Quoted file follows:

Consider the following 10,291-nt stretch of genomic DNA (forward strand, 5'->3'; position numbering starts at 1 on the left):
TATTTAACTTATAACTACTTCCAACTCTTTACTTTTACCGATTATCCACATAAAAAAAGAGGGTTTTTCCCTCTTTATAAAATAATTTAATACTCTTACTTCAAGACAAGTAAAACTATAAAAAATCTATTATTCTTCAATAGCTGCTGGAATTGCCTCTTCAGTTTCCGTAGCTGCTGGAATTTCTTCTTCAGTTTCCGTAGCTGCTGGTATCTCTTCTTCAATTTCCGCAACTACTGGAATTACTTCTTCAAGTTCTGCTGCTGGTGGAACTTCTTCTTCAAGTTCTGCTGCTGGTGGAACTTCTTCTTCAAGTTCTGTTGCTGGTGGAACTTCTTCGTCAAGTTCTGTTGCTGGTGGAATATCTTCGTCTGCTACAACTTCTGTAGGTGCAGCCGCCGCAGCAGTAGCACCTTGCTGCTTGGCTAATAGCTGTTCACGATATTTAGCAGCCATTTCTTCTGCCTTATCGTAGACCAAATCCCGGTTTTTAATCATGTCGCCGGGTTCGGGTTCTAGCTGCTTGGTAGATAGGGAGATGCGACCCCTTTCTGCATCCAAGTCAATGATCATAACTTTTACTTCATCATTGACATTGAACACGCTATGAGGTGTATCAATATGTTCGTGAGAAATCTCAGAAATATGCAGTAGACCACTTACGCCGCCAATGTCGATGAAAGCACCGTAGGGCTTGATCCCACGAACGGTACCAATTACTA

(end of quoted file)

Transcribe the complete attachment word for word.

Consider the following 10,291-nt stretch of genomic DNA (forward strand, 5'->3'; position numbering starts at 1 on the left):
TATTTAACTTATAACTACTTCCAACTCTTTACTTTTACCGATTATCCACATAAAAAAAGAGGGTTTTTCCCTCTTTATAAAATAATTTAATACTCTTACTTCAAGACAAGTAAAACTATAAAAAATCTATTATTCTTCAATAGCTGCTGGAATTGCCTCTTCAGTTTCCGTAGCTGCTGGAATTTCTTCTTCAGTTTCCGTAGCTGCTGGTATCTCTTCTTCAATTTCCGCAACTACTGGAATTACTTCTTCAAGTTCTGCTGCTGGTGGAACTTCTTCTTCAAGTTCTGCTGCTGGTGGAACTTCTTCTTCAAGTTCTGTTGCTGGTGGAACTTCTTCGTCAAGTTCTGTTGCTGGTGGAATATCTTCGTCTGCTACAACTTCTGTAGGTGCAGCCGCCGCAGCAGTAGCACCTTGCTGCTTGGCTAATAGCTGTTCACGATATTTAGCAGCCATTTCTTCTGCCTTATCGTAGACCAAATCCCGGTTTTTAATCATGTCGCCGGGTTCGGGTTCTAGCTGCTTGGTAGATAGGGAGATGCGACCCCTTTCTGCATCCAAGTCAATGATCATAACTTTTACTTCATCATTGACATTGAACACGCTATGAGGTGTATCAATATGTTCGTGAGAAATCTCAGAAATATGCAGTAGACCACTTACGCCGCCAATGTCGATGAAAGCACCGTAGGGCTTGATCCCACGAACGGTACCAATTACTA